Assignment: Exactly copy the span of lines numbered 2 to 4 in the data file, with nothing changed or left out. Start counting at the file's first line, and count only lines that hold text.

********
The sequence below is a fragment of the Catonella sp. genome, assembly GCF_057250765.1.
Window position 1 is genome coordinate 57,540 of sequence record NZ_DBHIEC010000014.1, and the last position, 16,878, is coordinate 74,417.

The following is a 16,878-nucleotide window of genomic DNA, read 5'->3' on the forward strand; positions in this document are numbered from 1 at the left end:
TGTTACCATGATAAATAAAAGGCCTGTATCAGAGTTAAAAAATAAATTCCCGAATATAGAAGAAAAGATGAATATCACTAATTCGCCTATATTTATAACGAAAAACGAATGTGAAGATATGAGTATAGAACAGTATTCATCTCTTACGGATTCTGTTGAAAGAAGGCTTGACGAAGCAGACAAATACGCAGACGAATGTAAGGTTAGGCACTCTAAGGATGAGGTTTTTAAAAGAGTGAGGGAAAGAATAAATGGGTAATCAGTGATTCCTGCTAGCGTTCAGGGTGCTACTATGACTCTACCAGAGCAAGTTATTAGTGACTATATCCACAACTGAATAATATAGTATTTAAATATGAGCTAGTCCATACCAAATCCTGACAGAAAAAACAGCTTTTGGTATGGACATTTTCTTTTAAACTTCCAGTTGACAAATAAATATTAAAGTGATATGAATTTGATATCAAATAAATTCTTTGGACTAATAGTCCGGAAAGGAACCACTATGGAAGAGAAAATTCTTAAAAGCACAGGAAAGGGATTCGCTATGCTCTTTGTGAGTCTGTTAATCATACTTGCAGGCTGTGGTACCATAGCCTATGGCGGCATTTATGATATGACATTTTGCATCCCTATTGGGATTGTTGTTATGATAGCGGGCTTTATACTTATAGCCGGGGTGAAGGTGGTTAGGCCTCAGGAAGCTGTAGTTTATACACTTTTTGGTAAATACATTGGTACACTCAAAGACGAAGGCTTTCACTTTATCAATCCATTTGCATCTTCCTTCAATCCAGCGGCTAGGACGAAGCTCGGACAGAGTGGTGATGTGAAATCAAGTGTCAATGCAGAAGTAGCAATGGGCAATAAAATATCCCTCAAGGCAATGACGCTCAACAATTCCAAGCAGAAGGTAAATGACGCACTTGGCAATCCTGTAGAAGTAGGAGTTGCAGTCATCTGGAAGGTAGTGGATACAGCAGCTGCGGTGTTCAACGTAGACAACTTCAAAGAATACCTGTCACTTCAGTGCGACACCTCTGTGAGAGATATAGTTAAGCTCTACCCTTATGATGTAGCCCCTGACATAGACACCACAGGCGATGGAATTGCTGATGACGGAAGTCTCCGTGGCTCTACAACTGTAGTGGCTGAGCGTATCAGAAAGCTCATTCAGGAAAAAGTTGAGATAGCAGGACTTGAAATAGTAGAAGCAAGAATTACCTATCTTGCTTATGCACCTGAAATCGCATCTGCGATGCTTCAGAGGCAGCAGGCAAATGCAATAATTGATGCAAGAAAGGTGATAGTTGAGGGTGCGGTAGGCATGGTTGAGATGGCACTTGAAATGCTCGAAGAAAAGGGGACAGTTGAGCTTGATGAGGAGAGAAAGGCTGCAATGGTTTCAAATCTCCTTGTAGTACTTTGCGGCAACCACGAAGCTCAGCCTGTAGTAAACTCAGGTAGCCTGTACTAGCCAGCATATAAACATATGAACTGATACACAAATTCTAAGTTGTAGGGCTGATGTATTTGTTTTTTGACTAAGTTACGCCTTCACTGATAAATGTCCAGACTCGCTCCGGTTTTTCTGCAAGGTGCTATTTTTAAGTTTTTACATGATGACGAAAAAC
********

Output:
Window position 1 is genome coordinate 57,540 of sequence record NZ_DBHIEC010000014.1, and the last position, 16,878, is coordinate 74,417.

The following is a 16,878-nucleotide window of genomic DNA, read 5'->3' on the forward strand; positions in this document are numbered from 1 at the left end:
TGTTACCATGATAAATAAAAGGCCTGTATCAGAGTTAAAAAATAAATTCCCGAATATAGAAGAAAAGATGAATATCACTAATTCGCCTATATTTATAACGAAAAACGAATGTGAAGATATGAGTATAGAACAGTATTCATCTCTTACGGATTCTGTTGAAAGAAGGCTTGACGAAGCAGACAAATACGCAGACGAATGTAAGGTTAGGCACTCTAAGGATGAGGTTTTTAAAAGAGTGAGGGAAAGAATAAATGGGTAATCAGTGATTCCTGCTAGCGTTCAGGGTGCTACTATGACTCTACCAGAGCAAGTTATTAGTGACTATATCCACAACTGAATAATATAGTATTTAAATATGAGCTAGTCCATACCAAATCCTGACAGAAAAAACAGCTTTTGGTATGGACATTTTCTTTTAAACTTCCAGTTGACAAATAAATATTAAAGTGATATGAATTTGATATCAAATAAATTCTTTGGACTAATAGTCCGGAAAGGAACCACTATGGAAGAGAAAATTCTTAAAAGCACAGGAAAGGGATTCGCTATGCTCTTTGTGAGTCTGTTAATCATACTTGCAGGCTGTGGTACCATAGCCTATGGCGGCATTTATGATATGACATTTTGCATCCCTATTGGGATTGTTGTTATGATAGCGGGCTTTATACTTATAGCCGGGGTGAAGGTGGTTAGGCCTCAGGAAGCTGTAGTTTATACACTTTTTGGTAAATACATTGGTACACTCAAAGACGAAGGCTTTCACTTTATCAATCCATTTGCATCTTCCTTCAATCCAGCGGCTAGGACGAAGCTCGGACAGAGTGGTGATGTGAAATCAAGTGTCAATGCAGAAGTAGCAATGGGCAATAAAATATCCCTCAAGGCAATGACGCTCAACAATTCCAAGCAGAAGGTAAATGACGCACTTGGCAATCCTGTAGAAGTAGGAGTTGCAGTCATCTGGAAGGTAGTGGATACAGCAGCTGCGGTGTTCAACGTAGACAACTTCAAAGAATACCTGTCACTTCAGTGCGACACCTCTGTGAGAGATATAGTTAAGCTCTACCCTTATGATGTAGCCCCTGACATAGACACCACAGGCGATGGAATTGCTGATGACGGAAGTCTCCGTGGCTCTACAACTGTAGTGGCTGAGCGTATCAGAAAGCTCATTCAGGAAAAAGTTGAGATAGCAGGACTTGAAATAGTAGAAGCAAGAATTACCTATCTTGCTTATGCACCTGAAATCGCATCTGCGATGCTTCAGAGGCAGCAGGCAAATGCAATAATTGATGCAAGAAAGGTGATAGTTGAGGGTGCGGTAGGCATGGTTGAGATGGCACTTGAAATGCTCGAAGAAAAGGGGACAGTTGAGCTTGATGAGGAGAGAAAGGCTGCAATGGTTTCAAATCTCCTTGTAGTACTTTGCGGCAACCACGAAGCTCAGCCTGTAGTAAACTCAGGTAGCCTGTACTAGCCAGCATATAAACATATGAACTGATACACAAATTCTAAGTTGTAGGGCTGATGTATTTGTTTTTTGACTAAGTTACGCCTTCACTGATAAATGTCCAGACTCGCTCCGGTTTTTCTGCAAGGTGCTATTTTTAAGTTTTTACATGATGACGAAAAAC